Legal Challenges in Government Imposition of Water Conservation: The Kansas Example
Agronomy Journal, 106:1–6 (2014)
6 Pages Posted: 3 Apr 2015
Date Written: August 8, 2014
This article deals with legal challenges in conserving water in the United States, using Kansas as an example. The focus is on one aspect of American water allocation law — the extent to which a state can force reductions in pumping by holders of water rights. It explains the hybrid nature of water rights, which on the one hand are “real property rights,” and yet on the other hand they are viewed as rights only to use water and not to own the water itself. Because they are a kind of property right, they are protected by the fifth amendment to the U.S. Constitution against “takings” by the government without compensation. The question becomes: to what extent, then, can states demand reductions in pumping without having to pay compensation? The answer is difficult for both water right holders and government officials to predict. The law of groundwater rights in Kansas illustrates the problem. The article describes the Kansas law in the context of other states on this issue, including the historic changes in Kansas’ water law doctrines, water management under the appropriation doctrine, the public trust doctrine, groundwater management districts, and intensive groundwater use control areas, as well as recent attempts to foster voluntary actions by water right holders that avoid government imposition of restrictions. Questions remain in Kansas and elsewhere about where the line can be drawn, between acceptable government restrictions and unacceptable takings of property. Future drought caused by climate change will focus even more attention on this question.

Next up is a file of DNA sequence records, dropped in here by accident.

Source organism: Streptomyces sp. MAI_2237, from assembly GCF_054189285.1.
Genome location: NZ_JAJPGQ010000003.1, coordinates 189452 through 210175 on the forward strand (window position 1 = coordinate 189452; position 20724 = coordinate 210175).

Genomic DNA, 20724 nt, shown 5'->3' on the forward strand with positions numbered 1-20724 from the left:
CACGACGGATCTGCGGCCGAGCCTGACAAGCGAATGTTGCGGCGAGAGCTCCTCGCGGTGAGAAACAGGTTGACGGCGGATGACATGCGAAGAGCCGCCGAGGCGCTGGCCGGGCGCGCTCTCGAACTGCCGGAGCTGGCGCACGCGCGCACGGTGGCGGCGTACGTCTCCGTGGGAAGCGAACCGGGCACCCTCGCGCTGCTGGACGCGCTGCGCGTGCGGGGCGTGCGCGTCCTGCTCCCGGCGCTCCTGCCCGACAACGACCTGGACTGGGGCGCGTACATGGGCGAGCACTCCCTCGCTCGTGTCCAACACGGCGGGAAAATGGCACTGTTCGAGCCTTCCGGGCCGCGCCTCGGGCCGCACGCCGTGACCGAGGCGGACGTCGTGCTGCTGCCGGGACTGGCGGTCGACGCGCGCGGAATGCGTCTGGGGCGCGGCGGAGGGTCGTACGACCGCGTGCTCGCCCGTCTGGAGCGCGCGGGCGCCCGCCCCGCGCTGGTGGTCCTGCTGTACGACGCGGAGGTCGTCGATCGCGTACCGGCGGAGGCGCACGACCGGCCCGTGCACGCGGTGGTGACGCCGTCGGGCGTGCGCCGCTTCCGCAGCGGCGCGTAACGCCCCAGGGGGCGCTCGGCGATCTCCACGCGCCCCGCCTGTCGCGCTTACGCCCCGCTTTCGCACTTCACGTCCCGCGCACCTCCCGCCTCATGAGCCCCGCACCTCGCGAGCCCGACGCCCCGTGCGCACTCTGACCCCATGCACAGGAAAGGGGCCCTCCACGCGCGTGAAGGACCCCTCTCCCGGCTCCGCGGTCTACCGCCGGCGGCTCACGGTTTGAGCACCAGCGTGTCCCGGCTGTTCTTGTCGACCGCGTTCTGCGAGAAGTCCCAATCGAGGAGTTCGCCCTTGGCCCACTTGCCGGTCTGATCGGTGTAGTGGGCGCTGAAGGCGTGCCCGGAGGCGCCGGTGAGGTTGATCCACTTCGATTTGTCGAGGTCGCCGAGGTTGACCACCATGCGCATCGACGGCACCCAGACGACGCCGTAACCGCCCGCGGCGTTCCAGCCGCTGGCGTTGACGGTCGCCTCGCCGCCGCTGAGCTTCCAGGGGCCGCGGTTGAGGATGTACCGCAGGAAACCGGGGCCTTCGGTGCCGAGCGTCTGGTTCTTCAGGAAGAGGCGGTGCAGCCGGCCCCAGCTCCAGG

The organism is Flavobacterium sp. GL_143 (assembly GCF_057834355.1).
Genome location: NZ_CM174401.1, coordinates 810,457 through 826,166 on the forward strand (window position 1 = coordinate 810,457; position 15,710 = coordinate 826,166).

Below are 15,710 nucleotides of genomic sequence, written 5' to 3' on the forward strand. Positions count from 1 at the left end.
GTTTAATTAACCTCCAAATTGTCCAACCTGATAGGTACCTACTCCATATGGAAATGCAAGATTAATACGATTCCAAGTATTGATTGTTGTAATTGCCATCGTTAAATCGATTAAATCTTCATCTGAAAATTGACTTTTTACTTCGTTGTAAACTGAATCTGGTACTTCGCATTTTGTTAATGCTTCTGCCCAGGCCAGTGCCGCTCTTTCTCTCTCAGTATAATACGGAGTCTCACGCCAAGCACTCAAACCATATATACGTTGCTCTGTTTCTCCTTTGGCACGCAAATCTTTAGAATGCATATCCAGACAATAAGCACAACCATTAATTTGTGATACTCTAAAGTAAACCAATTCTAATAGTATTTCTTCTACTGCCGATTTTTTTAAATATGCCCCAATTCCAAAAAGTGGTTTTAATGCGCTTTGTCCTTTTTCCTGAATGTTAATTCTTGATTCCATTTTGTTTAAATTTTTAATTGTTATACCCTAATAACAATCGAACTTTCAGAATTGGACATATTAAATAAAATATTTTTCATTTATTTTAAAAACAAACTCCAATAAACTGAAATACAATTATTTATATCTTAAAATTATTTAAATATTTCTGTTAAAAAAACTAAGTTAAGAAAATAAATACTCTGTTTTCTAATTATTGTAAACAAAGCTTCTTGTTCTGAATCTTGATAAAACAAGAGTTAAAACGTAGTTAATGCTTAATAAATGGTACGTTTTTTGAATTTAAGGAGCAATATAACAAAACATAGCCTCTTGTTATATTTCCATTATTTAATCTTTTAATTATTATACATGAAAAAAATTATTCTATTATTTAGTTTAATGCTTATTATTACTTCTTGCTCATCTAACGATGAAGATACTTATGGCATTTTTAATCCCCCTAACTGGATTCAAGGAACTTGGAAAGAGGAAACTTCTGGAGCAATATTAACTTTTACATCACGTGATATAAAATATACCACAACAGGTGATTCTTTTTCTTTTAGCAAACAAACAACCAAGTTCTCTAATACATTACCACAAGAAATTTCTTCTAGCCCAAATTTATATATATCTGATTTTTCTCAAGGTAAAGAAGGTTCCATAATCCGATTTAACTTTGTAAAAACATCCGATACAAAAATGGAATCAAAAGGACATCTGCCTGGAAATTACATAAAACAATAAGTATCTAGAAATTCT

Keywords: DWR, Division of Water Resources; GMDs, groundwater management districts; IGUCAs, intensive groundwater use control areas; LEMAs, local enhanced management areas
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